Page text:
In just three years since Schools Plus began fundraising in April 2015, more than 80,000 students from Australia’s most disadvantaged schools have benefited from philanthropic support being channelled through Schools Plus.
That’s almost $7 million which has been injected into the nation’s school system by Australian donors.
The figures are revealed in Schools Plus’ 2018 Impact Report which draws insights into the greatest funding needs of schools in disadvantaged communities.
The Impact Report – which covers the period from April 2015 to March 2018 – analyses nearly 490 funding submissions from schools. It reveals which schools have been most likely to seek donor support, the initiatives they have sought support for, and how donations are being used.
“This report makes it clear that there’s a pressing need for extra funding to help students overcome disadvantage and close the education gap,” said Schools Plus CEO Rosemary Conn.
“We’ve had more than 1000 schools engaging with us in some way in the past three years – that’s around 22 per cent of all eligible disadvantaged schools, which is a significant percentage given that we are in our first couple of years of operation.”
Following the delivery earlier this year of both the Independent Review into Regional, Rural and Remote Education and the Review to Achieve Educational Excellence in Australian Schools, the Impact Report provides great insights in how to close the education gap, including where the need in schools is greatest and how support can be channelled to create significant impact.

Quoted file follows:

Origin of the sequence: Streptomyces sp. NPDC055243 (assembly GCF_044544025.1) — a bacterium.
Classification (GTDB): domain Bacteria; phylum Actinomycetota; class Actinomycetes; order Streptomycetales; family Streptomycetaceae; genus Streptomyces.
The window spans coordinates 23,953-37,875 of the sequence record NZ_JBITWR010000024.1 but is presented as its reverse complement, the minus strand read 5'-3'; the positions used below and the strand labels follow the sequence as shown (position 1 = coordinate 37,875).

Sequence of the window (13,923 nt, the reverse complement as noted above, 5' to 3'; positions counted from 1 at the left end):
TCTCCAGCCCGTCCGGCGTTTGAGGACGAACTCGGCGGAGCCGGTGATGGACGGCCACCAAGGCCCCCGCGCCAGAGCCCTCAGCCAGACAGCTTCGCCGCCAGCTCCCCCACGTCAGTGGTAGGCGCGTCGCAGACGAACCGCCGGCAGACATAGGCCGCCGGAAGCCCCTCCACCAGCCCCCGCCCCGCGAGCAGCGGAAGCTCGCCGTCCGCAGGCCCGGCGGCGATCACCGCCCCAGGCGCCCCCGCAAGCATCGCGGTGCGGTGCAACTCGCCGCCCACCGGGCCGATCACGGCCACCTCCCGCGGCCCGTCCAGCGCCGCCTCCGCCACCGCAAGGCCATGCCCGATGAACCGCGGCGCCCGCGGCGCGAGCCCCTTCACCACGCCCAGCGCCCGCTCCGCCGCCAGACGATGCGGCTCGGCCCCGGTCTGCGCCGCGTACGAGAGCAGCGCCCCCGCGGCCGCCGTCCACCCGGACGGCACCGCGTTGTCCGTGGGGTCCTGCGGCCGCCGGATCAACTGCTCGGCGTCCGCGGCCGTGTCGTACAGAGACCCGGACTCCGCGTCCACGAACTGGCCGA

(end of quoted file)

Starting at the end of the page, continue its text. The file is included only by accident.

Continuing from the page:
Schools Plus’ 2018 Impact Report shows that more than 330 projects have been funded by Schools Plus donors since April 2015. Amongst its findings, the report shows:
- Schools are most likely to seek support for strategies that focus on: introducing contemporary teaching practices; expose students to STEM opportunities; target wellbeing; increase parent engagement.
- Donations are frequently used to cover the cost of: additional time for teachers and support staff in the classroom; equipment or furniture upgrades to support learning; to bring in external expertise.
- Projects are more likely to be successful if: they have a clear link with the school’s strategy and the support of the school leadership team.
“Six years on from the original Gonski Review being released, our experience has shown us that Australians really do want to support schools in need and create a better future for our most vulnerable students,” Rosemary said.
“In disadvantaged communities, most schools don’t have the time, resources or funding to overcome their challenges alone, and that’s where we can help. Our work stretches right across Australia and is cross-sector, and the impact of donations is considerable, for schools, teachers and most importantly students.”
Across Australia, more than 4,600 schools meet Schools Plus’ criteria for disadvantage, by sitting below 1000 on the national Index of Community Socio-Educational Advantage (ICSEA).
Read more in our 2018 Impact Report.